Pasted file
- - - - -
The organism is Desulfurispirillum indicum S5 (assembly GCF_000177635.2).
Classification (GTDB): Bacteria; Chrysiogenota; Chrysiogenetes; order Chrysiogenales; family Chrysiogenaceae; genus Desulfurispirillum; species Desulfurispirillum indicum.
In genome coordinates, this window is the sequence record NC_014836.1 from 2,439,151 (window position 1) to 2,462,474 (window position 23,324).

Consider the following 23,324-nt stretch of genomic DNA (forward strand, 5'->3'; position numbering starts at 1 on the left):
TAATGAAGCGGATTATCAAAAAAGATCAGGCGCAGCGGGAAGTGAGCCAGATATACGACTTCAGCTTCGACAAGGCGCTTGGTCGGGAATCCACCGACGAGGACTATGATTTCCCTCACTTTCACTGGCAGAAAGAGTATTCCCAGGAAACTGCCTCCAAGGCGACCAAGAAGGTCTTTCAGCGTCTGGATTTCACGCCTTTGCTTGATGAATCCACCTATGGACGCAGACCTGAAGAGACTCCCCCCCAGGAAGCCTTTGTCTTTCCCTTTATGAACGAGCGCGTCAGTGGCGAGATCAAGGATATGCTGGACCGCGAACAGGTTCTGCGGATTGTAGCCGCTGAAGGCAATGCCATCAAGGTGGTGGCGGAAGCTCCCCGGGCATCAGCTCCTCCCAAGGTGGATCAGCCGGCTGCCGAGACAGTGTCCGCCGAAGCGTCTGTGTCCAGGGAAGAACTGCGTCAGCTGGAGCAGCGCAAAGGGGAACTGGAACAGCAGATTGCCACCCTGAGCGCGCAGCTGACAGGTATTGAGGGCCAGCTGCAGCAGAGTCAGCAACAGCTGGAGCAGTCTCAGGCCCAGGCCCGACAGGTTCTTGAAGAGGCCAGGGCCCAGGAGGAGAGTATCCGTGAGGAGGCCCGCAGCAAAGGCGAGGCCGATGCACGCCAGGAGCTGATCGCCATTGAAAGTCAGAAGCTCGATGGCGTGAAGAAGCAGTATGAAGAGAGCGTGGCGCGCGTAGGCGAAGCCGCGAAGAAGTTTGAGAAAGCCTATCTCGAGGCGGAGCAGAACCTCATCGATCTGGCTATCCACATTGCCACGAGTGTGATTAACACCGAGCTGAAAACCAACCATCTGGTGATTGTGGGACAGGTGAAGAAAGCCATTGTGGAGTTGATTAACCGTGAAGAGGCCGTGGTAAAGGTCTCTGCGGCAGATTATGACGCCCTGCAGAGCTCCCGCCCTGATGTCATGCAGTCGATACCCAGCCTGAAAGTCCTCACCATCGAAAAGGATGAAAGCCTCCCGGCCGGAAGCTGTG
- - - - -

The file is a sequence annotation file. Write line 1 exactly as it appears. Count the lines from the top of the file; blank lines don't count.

The organism is Desulfurispirillum indicum S5 (assembly GCF_000177635.2).